yourself. Enjoy your achievements as well as your plans. Keep interested in your own career, however humble; it is a real possession in
the changing fortunes of time. Exercise caution in your business affairs; for the world is full of trickery. But let this not blind you to what
virtue there is; many persons strive for high ideals; and everywhere
life is full of heroism. Be yourself. Especially do not feign affection.
Neither be cynical about love; for in the face of all aridity and disenchantment it is as periennial as the grass. Take kindly the counsel of
the years, gracefully surrendering the things of youth. Nurture
strength of spirit to shield you in misfortune. But do not distress
yourself with imaginings. Many fears are born of fatigue and
loneliness. Beyond a wholesome dieipline, be gentle with yourself.
You are a child of the universe no less than the trees and the stars; you
have a right to be here. And whether or not it is clear to you, no doubt
the universe is unfolding as it should. Therefore be at peace with God,
whatever you conceive Him to be, and whatever your labors and
aspirations, in the noisy confusion of life keep peace with your soul.
With all its sham, drudgery and broken dreams, it is still a beautiful
world. Be careful. Strive to be happy.

Air Force Chaplain Recalls
'Early Days' As CAP Cadet

don't believe I obtained any
(cadet) rank at all," recalled
Maj. Gen. (Chaplain) Henry J.
ANNVILLE, Pa. -- Members of CAP's Senior Squadron 306 of AnnMeade, Chief of Chaplains,
ville recently participated in a Boy Scout and Civil Defense exercise
U S A F. T h a t ' s i n t e r e s t i n g
held in Lebanon County.
because General Meade is now
This was a combined effort with personnel participating from the the highest ranking known exstate police, auxiliary police, fire and rescue units, radio operators Civil Air Patrol cadet in the Air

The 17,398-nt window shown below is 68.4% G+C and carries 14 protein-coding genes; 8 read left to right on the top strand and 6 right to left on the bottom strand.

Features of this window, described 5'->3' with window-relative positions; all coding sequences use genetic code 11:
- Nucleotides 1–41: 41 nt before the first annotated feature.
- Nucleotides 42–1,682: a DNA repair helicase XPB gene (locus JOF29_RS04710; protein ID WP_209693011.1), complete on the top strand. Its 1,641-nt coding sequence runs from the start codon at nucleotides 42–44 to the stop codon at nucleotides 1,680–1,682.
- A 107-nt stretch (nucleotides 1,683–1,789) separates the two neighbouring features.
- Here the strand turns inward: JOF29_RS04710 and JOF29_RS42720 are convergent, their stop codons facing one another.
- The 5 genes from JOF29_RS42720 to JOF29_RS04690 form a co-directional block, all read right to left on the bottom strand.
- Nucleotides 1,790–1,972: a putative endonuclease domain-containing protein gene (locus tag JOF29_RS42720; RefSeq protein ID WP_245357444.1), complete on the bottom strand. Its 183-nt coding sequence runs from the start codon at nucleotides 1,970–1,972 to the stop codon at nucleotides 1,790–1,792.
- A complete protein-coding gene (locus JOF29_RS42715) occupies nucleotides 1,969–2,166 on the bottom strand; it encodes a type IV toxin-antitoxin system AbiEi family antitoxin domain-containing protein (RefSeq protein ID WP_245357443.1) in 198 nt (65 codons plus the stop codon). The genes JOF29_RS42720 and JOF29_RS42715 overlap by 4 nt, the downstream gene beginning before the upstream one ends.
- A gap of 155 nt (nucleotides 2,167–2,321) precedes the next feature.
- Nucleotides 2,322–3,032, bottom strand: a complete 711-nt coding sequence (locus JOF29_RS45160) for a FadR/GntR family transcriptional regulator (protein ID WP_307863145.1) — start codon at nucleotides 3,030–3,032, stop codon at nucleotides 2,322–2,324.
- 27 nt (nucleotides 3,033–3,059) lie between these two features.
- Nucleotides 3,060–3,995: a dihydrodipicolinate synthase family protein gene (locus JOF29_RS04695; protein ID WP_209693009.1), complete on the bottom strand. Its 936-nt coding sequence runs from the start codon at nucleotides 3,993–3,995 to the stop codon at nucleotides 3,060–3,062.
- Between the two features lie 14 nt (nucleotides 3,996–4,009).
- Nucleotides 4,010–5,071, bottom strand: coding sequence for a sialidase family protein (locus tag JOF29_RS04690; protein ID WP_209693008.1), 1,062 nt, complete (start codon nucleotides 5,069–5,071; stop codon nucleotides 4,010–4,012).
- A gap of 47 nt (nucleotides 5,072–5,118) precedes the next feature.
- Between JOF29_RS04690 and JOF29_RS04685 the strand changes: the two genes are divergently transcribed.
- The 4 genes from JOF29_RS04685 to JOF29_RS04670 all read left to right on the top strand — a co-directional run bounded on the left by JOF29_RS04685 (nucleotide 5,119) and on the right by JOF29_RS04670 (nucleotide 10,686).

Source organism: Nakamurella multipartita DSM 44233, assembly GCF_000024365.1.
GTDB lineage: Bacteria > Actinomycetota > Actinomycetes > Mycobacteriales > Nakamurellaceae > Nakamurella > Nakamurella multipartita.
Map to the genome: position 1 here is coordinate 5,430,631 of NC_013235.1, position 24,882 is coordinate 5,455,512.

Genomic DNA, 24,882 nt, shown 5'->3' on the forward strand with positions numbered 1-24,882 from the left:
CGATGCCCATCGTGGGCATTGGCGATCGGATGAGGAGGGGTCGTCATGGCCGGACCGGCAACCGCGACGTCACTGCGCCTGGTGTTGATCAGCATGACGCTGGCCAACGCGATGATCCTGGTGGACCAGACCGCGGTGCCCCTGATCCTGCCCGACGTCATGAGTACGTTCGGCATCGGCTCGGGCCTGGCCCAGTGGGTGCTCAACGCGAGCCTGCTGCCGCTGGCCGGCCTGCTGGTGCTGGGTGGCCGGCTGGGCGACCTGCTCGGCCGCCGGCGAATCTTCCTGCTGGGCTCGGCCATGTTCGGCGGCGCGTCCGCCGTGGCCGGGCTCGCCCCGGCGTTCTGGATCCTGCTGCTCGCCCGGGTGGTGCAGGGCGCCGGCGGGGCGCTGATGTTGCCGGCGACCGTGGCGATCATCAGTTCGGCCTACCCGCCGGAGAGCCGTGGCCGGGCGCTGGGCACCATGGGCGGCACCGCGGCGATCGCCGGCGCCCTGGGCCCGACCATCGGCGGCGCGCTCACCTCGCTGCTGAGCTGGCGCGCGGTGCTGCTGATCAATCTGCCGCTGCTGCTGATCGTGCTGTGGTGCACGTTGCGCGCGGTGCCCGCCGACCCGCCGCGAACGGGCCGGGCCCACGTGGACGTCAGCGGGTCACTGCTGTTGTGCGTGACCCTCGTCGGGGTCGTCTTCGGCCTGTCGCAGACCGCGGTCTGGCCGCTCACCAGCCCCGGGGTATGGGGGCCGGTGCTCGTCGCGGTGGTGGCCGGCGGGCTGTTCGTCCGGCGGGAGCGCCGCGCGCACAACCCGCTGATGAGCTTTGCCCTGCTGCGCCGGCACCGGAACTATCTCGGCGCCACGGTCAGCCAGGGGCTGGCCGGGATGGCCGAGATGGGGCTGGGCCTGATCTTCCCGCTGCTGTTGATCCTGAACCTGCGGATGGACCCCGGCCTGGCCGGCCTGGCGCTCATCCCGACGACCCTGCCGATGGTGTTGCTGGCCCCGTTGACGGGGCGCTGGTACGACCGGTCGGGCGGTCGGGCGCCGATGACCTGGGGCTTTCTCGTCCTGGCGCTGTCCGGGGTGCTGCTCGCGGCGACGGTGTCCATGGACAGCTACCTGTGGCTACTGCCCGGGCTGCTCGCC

and local hospitals.
CAP was giv~e task of locating a simulated downed aircraft by
Chaplain Meade joined the
air seardr. Upon locating the crash site, pilots relayed the proper location through CD controls and gave ground directions for the rescue.
CAP cadet program in 1942 while
Using this information, the actual ground search and rescue he was a student atSL Anse]m's
College in Mar, chester, N.H.
procedures were conducted throughout the day long training by
various personnel taking part.
Several of his friends Were CAP
cadets and his membership was,
All CAP pilots participating were given the opportunity to locate the
in part, "an act of curiosity."
"Plus," he said, "I've always
had an inner love of flying."

Unit Participates In Exercise

years would pass before he again
it is now--an institution of great
admiration and nobility," said
joined an 'air' force,
"Because of my cadet ex-'
Chaplain Meade, an ex-CAP
perience, I'd always wanted to
cadet who really made good!
fly," he said. One of the first
things he did when he entered~ tzOpaa-the Air Force in 1957 was to take
flying lessons and solo. Flying is
today one of Chaplain Meade's p~; ~ ][~i

The HQ CAP-USAF£haplain's



Office keeps him current on the
MUSCLE SHOALS, Ala. -happenings in CAP. There have
been several changes over the Cadet Col. Joe McKinney of the
Muscle Shoals Composite
past 32 years but Chaplain
Squadron was presented the
Meade has noticed one big
Gen. Carl A. Spaatz Award by
similarity between then and
Alabama State Senator Stewart
now. "People whose interests
O'Bannon here recently.
start there (in the cadet
.program), grow there." "My adCadet McKinney, son of CAP
vice to those who are in Civil Air
Capt. Carlos and 1st Lt.. Martha
The 1942 program was
Patrol is to enjoy the years of
McKinney has been in Civil Air
"motivational" for Cadet
your association with CAP," he
Patrol since 1969.
Meade. One thing that impressconcluded. "Contribute to it with
The Spaatz Award is the
ed him was the quality of the y o u r s k i l l s a n d w i t h y o u r
highest attainable award in
members he assOciated with.
"They were very dedicated,
CAP's cadet program.
"Continue to make it be what
AFB, Ala.--The 75th National Convention o e ii!!